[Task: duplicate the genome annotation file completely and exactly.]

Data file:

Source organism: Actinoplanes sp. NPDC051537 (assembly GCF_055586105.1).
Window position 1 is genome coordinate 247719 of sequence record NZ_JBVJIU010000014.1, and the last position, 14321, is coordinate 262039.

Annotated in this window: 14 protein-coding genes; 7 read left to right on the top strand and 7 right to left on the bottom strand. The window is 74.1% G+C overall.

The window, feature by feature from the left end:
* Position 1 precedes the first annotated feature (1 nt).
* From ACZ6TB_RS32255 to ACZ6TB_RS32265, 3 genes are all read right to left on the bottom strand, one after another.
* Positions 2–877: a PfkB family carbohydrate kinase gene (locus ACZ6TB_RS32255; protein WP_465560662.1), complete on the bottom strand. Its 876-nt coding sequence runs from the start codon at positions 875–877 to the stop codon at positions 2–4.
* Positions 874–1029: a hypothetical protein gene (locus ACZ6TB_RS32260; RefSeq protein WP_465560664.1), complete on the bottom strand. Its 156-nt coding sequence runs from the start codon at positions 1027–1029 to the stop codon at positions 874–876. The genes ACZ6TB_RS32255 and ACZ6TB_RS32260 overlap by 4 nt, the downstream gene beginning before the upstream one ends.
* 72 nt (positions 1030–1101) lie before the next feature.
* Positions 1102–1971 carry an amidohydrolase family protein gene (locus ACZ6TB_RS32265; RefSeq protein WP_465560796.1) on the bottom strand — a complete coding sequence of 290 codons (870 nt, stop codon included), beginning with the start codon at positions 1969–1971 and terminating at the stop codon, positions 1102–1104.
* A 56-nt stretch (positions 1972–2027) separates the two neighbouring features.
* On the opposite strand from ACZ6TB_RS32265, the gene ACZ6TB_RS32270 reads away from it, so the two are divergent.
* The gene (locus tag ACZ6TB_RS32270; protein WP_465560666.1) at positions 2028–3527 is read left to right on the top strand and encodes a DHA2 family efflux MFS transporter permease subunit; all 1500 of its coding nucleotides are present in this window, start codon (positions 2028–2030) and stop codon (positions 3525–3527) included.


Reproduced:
Source organism: Actinoplanes sp. NPDC051537 (assembly GCF_055586105.1).
Window position 1 is genome coordinate 247719 of sequence record NZ_JBVJIU010000014.1, and the last position, 14321, is coordinate 262039.

Annotated in this window: 14 protein-coding genes; 7 read left to right on the top strand and 7 right to left on the bottom strand. The window is 74.1% G+C overall.

The window, feature by feature from the left end:
* Position 1 precedes the first annotated feature (1 nt).
* From ACZ6TB_RS32255 to ACZ6TB_RS32265, 3 genes are all read right to left on the bottom strand, one after another.
* Positions 2–877: a PfkB family carbohydrate kinase gene (locus ACZ6TB_RS32255; protein WP_465560662.1), complete on the bottom strand. Its 876-nt coding sequence runs from the start codon at positions 875–877 to the stop codon at positions 2–4.
* Positions 874–1029: a hypothetical protein gene (locus ACZ6TB_RS32260; RefSeq protein WP_465560664.1), complete on the bottom strand. Its 156-nt coding sequence runs from the start codon at positions 1027–1029 to the stop codon at positions 874–876. The genes ACZ6TB_RS32255 and ACZ6TB_RS32260 overlap by 4 nt, the downstream gene beginning before the upstream one ends.
* 72 nt (positions 1030–1101) lie before the next feature.
* Positions 1102–1971 carry an amidohydrolase family protein gene (locus ACZ6TB_RS32265; RefSeq protein WP_465560796.1) on the bottom strand — a complete coding sequence of 290 codons (870 nt, stop codon included), beginning with the start codon at positions 1969–1971 and terminating at the stop codon, positions 1102–1104.
* A 56-nt stretch (positions 1972–2027) separates the two neighbouring features.
* On the opposite strand from ACZ6TB_RS32265, the gene ACZ6TB_RS32270 reads away from it, so the two are divergent.
* The gene (locus tag ACZ6TB_RS32270; protein WP_465560666.1) at positions 2028–3527 is read left to right on the top strand and encodes a DHA2 family efflux MFS transporter permease subunit; all 1500 of its coding nucleotides are present in this window, start codon (positions 2028–2030) and stop codon (positions 3525–3527) included.